LONDONDERRY — The Londonderry Middle School teacher recently arrested for allegedly threatening to shoot a student with a gun if he had one, was investigated by police in February for making similar threats, according to the arrest warrant.

Police say Steven Dwyer, 51, of Manchester, turned himself in to Londonderry Police on Nov. 27 based on allegations by a student who said Dwyer threatened him.

Londonderry Police Det. Chris Olson said a student told police Dwyer threatened to shoot the student with a gun if he had one.

Dwyer was charged with criminal threatening, a Class A misdemeanor. He was released on personal recognizance.

Olson said the alleged incident occurred on Nov. 9 and, according to the student and several witnesses, Dwyer singled out the 13-year-old student because he had his head on his desk.

According to the arrest warrant, Dwyer allegedly told the student “I don’t believe in guns or have a gun but if I did I would shoot you because you have your head down and you’re not paying attention.”

Dwyer allegedly yelled the comment and slammed his hands down on his desk.

Students reported the comment to a guidance counselor who then reported it to Principal Rich Zacchilli. Zacchilli met with Dwyer and his union representative, and asked if he said “If I had a gun, I would shoot you?” and Dwyer responded, “Yes.”

Zacchilli suspended Dwyer and had him escorted from school property.

During that meeting, Dwyer expressed frustration that the students don’t take matters seriously and “everything is a joke to them,” Zacchilli told police.

The comments allegedly arose during an English class discussion about the use of idioms like “don’t shoot the messenger.”

Witnesses said Dwyer had already become agitated because the school plays music before the official start time of the class period, which Dwyer often rants about because he says it cuts into his instruction time.

Several students recounted similar variations of Dwyer’s statement to investigators, some ending with “Yes, that is a threat.”

Det. Timothy Moran, who led the investigation, stated in the warrant that he previously investigated Dwyer for making veiled threats about gun violence to students on Feb. 14.

In a police report about that incident, a student told Moran that Dwyer became upset during a discussion about video games and complained that students don’t take anything seriously. He asked them what they would do in the event of a school shooting.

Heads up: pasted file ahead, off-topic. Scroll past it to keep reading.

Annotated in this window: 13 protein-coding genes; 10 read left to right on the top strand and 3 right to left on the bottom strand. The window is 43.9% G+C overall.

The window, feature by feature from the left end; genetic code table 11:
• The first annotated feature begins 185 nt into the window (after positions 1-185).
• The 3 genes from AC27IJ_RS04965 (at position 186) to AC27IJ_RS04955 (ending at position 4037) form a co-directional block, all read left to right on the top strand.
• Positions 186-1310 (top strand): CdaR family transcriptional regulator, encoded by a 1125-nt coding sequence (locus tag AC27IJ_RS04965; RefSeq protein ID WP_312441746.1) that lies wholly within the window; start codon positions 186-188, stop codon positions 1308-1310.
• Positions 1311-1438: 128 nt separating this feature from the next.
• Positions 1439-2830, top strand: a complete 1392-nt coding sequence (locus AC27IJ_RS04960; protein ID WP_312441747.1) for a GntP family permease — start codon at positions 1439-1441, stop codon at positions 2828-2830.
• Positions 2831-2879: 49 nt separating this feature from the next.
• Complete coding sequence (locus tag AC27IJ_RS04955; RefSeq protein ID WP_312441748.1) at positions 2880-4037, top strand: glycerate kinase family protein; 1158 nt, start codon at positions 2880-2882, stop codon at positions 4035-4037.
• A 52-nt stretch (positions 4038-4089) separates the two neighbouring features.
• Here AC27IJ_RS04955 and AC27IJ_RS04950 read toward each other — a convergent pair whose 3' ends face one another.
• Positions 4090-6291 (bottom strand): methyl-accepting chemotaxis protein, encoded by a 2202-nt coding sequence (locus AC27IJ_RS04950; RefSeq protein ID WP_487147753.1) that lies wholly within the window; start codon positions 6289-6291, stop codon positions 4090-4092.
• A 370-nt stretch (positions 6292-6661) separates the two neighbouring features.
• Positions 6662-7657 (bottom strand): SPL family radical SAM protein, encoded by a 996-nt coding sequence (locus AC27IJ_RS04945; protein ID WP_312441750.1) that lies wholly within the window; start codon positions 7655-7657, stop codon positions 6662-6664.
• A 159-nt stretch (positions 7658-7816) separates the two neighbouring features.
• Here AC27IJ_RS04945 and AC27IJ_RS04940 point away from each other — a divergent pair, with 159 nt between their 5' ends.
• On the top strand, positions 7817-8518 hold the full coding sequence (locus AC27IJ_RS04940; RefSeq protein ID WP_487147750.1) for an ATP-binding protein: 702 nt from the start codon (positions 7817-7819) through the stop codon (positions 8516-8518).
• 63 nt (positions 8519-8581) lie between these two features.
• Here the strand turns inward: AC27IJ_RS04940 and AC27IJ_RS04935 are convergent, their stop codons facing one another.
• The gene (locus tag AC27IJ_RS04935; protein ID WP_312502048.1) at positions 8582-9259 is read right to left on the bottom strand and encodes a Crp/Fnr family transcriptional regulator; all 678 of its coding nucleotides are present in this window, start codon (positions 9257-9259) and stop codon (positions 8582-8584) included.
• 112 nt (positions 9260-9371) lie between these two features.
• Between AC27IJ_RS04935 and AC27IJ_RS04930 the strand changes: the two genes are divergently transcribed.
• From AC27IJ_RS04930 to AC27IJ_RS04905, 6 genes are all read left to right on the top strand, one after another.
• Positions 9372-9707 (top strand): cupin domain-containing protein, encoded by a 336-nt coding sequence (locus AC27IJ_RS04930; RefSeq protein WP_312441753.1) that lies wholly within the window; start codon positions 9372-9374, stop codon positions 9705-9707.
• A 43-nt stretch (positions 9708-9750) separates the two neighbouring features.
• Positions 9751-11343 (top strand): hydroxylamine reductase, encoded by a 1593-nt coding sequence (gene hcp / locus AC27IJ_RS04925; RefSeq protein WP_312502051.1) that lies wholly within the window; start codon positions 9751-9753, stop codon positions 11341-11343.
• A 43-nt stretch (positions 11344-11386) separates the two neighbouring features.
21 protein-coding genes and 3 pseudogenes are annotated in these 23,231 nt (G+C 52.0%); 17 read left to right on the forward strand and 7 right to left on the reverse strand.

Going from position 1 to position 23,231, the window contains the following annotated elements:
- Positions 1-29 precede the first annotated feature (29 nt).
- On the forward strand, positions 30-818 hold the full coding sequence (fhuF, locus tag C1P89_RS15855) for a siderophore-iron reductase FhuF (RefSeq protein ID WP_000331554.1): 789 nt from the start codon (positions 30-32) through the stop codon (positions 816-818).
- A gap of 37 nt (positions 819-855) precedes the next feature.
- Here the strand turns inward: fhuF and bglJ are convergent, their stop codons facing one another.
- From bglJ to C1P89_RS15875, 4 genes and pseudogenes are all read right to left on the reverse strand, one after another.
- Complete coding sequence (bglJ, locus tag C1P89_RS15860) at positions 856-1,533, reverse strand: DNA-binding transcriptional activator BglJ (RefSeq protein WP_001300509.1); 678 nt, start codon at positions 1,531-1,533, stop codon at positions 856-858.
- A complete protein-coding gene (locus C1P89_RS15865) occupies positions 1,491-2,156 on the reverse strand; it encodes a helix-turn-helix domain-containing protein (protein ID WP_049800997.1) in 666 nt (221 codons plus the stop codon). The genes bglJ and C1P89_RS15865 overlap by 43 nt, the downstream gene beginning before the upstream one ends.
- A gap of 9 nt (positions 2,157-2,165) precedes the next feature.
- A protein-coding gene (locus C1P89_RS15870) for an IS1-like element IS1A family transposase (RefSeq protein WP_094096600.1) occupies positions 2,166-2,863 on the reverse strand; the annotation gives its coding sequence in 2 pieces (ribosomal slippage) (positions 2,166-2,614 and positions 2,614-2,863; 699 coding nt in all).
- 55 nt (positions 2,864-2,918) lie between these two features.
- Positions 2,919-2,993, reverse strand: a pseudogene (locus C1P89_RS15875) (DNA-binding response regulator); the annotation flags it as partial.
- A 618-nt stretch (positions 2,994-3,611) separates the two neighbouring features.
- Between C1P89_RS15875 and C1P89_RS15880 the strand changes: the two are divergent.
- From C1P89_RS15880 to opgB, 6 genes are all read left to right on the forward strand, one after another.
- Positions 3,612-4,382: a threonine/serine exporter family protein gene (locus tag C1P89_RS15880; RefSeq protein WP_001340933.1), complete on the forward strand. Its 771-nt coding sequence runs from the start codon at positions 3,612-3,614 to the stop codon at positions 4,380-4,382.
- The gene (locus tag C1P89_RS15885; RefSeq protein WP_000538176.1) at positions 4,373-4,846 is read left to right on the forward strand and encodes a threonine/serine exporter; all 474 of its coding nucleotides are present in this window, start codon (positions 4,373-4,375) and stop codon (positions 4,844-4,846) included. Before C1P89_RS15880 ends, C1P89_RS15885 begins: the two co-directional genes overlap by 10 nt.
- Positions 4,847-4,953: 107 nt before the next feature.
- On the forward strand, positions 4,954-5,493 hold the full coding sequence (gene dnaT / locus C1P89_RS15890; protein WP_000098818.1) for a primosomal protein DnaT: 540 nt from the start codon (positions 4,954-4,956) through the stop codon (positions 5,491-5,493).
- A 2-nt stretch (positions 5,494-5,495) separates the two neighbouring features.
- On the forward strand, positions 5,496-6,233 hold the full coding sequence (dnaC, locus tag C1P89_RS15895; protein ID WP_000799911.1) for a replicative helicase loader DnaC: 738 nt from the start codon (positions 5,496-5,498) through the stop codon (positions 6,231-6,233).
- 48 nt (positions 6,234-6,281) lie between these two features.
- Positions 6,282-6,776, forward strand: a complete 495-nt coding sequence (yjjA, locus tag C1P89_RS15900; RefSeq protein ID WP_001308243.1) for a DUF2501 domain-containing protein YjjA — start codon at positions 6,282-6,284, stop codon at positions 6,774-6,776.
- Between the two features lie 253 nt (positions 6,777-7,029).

“I want New Hampshire to have a mass shooting,” Dwyer said, according to the student.

Dwyer allegedly brought up the issue of a school shooting again on Feb. 16 and ended by saying “I can’t bring it up because you crybabies will go home and cry to your mommies.”

Another student witness told police Dwyer said “It’ll take something tragic, you guys don’t take anything serious. I’m wishing for a school shooting in New Hampshire.”

“I felt like he was going to shoot up the school,” that student told police.

When police interviewed Dwyer about the February incident, he denied saying he wished for or wanted a school shooting, but did say he thought the students would only take violence seriously if a school shooting did happen in the state.

Dwyer admitted to police that the comments were probably “a little over the top” but that “some of the kids in the class needed to hear it to stop the snickering.”

Superintendent Scott Laliberte said in a statement that Dwyer was placed on administrative leave in early November pending investigations by the police and school district.

At the time, Moran determined the comments didn’t rise to the level of criminal harassment and decided not to file any charges.

“These allegations are currently being investigated. Meanwhile, it is important to remember that all persons must be presumed innocent until they are proven guilty. As always, the safety, security and well-being of our students is our top priority,” Laliberte said.

Attempts to contact Dwyer Friday were unsuccessful.

Dwyer is scheduled to be arraigned at Derry District Court on Dec. 13.

ldnews@unionleader.com